In middle school, Ryan Pattillo was smaller and almost a year younger than his peers, making him an easy and frequent target of bullies.
“The middle school years were not kind to him,” said his mother, Jeannine Jannot, of Milton.
Truth is, they aren’t for a lot of kids, experts say. Studies show that about 30 percent of schoolchildren in grades 6-10 have been bullied, been the target of bullying or both.
“Bullying is one of the most enduring and yet underrated problems in our schools," said Ronald Stephens, executive director of the National School Safety Center. "It’s an issue that still needs a lot of attention.”
And one that has consumed Jannot for most of the past four years.
“I have been very interested in the issue of social aggression since my son entered middle school,” said the mother of three.
The issue took on new urgency in recent weeks following a string of high-profile cases in which students have committed suicide after enduring bullying by classmates.
Last week, the U.S. Department of Education issued a letter clarifying the legal responsibilities of public school officials to prevent such harassment, including name-calling and graphic and written statements using cellphones and the Internet.
“I think this is a good step because it signifies the urgency of the problem," said Jannot, a former school psychologist and preschool teacher. "Ultimately, however, it will require that parents, educators and students take the necessary steps to be part of the solution.”
Stephens said he is already seeing signs of progress with more and more states, including Mississippi, passing legislation requiring districts to have a bully prevention policy in place. In Georgia, state law requires strict bullying policies, and for districts to notify parents when their child is a victim or instigator of bullying.
Named for Jaheem Herrera, the Dunaire Elementary School student who committed suicide last year, the law goes into effect in January 2011.
“Those are steps in the right direction,” Stephens said.
After analyzing her school’s discipline data, Manning Oaks Elementary School Principal Sharon Reinig said she saw an opportunity to “really make a difference in our school and build awareness” around the issue.
The school hosted a daylong seminar led by bullying expert Mike Dreiblatt for students, parents and faculty in the surrounding area.
Reinig said she is already seeing positive results from the seminar including more students reporting incidences, which allow them to label the behavior and deal with it. They've also hung posters throughout the school encouraging students to follow Dreiblatt’s suggestions and set out boxes for students to report any questionable behavior.
“We plan to keep this message before students,” Reinig said. “It can’t be a one-shot effort. It has to be ongoing and we’re finding that children are more willing now to stand up and tell an adult what’s happening.”
Jannot and June Swift, both of whom have children at Hopewell Middle School, were among nearly two dozen parents who attended the Manning Oaks seminar.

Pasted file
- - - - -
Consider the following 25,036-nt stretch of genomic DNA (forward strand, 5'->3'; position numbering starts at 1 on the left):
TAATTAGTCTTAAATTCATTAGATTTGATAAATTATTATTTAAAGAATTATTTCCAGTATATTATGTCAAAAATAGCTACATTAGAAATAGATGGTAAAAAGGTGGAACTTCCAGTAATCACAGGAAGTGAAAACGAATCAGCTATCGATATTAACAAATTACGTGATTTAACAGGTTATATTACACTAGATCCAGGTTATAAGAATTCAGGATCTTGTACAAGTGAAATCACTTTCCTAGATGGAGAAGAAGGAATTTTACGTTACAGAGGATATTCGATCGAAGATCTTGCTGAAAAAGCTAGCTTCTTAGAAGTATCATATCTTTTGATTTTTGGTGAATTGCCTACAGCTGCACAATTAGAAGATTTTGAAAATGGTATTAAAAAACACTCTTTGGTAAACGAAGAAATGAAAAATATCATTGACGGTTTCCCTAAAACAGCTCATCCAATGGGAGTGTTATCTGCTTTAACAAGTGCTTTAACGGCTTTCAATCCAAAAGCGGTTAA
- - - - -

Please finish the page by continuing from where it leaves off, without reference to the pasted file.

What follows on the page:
“I’m much more in favor of being proactive,” Swift, a mother of two, said. “I felt like the seminar was helpful, especially with giving kids the tools to recognize it and then defend themselves.”
Dreiblatt, author of “How to Stop Bullying and Social Aggression,” said that during the student sessions children predictably said there were problems with name-calling, with people being left out and that there was some use of technology involved.
He said parents must take responsibility for knowing what their children are doing online and have common sense rules about using electronics. Dreiblatt said that if there is any question your child is being bullied, parents should look for differences in power.
“It’s not just two girls arguing about a seat on the bus or two boys arguing about a soccer ball,” he said. “Someone has more power, someone has less power and those with more power are abusing those who have less power. The difference in power could be there is five of us versus one of you or it could be we’ve been at the school longer and we have more status in the school.”
Some telltale signs, he said, include mood swings or changes in personality, missing school supplies, no longer enjoying activities they once enjoyed or avoiding certain places they used to go.
How a child responds, Dreiblatt said, will determine whether bullying stops or continues. He said parents must train children for what they should do when it happens, but not get crazed or overly paranoid.
“We want to train our children to be able to resist bullying using strong body language, eye contact and tone of voice,” he said. “That’s what we did at Manning Oaks.”
Jannot said that she and her husband tried to provide Ryan, a bright kid who liked to talk things out, with additional social skills.
For instance, she said that they suggested Ryan tell kids “to knock it off and turn around and walk away because if you just stand there, you’re really just fueling the fire.”
Helping her kids understand that bullying happens to everybody also helped, she said. In a few instances, Jannot said she had to seek help from the school assistant principal and the principal.
“They took our concerns seriously and were really a lot more receptive and accommodating than I anticipated, but the biggest thing I did was listen to Ryan," she said. "It was painful to watch, but he survived it.”
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